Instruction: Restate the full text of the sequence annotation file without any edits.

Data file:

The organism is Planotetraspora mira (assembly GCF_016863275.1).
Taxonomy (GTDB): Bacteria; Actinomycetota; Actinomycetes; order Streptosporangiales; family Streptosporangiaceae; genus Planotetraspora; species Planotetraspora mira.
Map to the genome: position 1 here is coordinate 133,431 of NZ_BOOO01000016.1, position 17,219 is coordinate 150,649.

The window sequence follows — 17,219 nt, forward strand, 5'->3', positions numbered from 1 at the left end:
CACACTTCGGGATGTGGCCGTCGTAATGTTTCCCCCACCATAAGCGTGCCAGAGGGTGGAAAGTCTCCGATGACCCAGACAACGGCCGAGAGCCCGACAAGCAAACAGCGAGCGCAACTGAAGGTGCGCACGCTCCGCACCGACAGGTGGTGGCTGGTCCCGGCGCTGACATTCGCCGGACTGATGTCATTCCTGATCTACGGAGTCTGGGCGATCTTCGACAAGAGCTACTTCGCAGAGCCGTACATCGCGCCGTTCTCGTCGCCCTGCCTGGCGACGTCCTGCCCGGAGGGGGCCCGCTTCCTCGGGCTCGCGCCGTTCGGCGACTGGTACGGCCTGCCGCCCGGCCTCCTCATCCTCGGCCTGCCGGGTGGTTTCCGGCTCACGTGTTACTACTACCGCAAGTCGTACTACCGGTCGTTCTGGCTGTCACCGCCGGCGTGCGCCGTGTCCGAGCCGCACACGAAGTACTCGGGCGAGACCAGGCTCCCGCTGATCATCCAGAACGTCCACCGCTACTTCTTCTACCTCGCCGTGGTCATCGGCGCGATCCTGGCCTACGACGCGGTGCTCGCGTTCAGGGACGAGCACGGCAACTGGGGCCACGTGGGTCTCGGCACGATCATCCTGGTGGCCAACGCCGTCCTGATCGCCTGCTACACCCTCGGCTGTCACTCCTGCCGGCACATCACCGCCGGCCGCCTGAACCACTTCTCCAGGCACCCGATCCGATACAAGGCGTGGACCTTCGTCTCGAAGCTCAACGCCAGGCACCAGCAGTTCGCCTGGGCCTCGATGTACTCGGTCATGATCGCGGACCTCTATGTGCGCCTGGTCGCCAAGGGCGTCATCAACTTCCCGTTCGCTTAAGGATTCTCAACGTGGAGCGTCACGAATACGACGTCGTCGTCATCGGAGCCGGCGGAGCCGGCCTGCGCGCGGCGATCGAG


The organism is Planotetraspora mira (assembly GCF_016863275.1).
Taxonomy (GTDB): Bacteria; Actinomycetota; Actinomycetes; order Streptosporangiales; family Streptosporangiaceae; genus Planotetraspora; species Planotetraspora mira.
Map to the genome: position 1 here is coordinate 133,431 of NZ_BOOO01000016.1, position 17,219 is coordinate 150,649.

The window sequence follows — 17,219 nt, forward strand, 5'->3', positions numbered from 1 at the left end:
CACACTTCGGGATGTGGCCGTCGTAATGTTTCCCCCACCATAAGCGTGCCAGAGGGTGGAAAGTCTCCGATGACCCAGACAACGGCCGAGAGCCCGACAAGCAAACAGCGAGCGCAACTGAAGGTGCGCACGCTCCGCACCGACAGGTGGTGGCTGGTCCCGGCGCTGACATTCGCCGGACTGATGTCATTCCTGATCTACGGAGTCTGGGCGATCTTCGACAAGAGCTACTTCGCAGAGCCGTACATCGCGCCGTTCTCGTCGCCCTGCCTGGCGACGTCCTGCCCGGAGGGGGCCCGCTTCCTCGGGCTCGCGCCGTTCGGCGACTGGTACGGCCTGCCGCCCGGCCTCCTCATCCTCGGCCTGCCGGGTGGTTTCCGGCTCACGTGTTACTACTACCGCAAGTCGTACTACCGGTCGTTCTGGCTGTCACCGCCGGCGTGCGCCGTGTCCGAGCCGCACACGAAGTACTCGGGCGAGACCAGGCTCCCGCTGATCATCCAGAACGTCCACCGCTACTTCTTCTACCTCGCCGTGGTCATCGGCGCGATCCTGGCCTACGACGCGGTGCTCGCGTTCAGGGACGAGCACGGCAACTGGGGCCACGTGGGTCTCGGCACGATCATCCTGGTGGCCAACGCCGTCCTGATCGCCTGCTACACCCTCGGCTGTCACTCCTGCCGGCACATCACCGCCGGCCGCCTGAACCACTTCTCCAGGCACCCGATCCGATACAAGGCGTGGACCTTCGTCTCGAAGCTCAACGCCAGGCACCAGCAGTTCGCCTGGGCCTCGATGTACTCGGTCATGATCGCGGACCTCTATGTGCGCCTGGTCGCCAAGGGCGTCATCAACTTCCCGTTCGCTTAAGGATTCTCAACGTGGAGCGTCACGAATACGACGTCGTCGTCATCGGAGCCGGCGGAGCCGGCCTGCGCGCGGCGATCGAG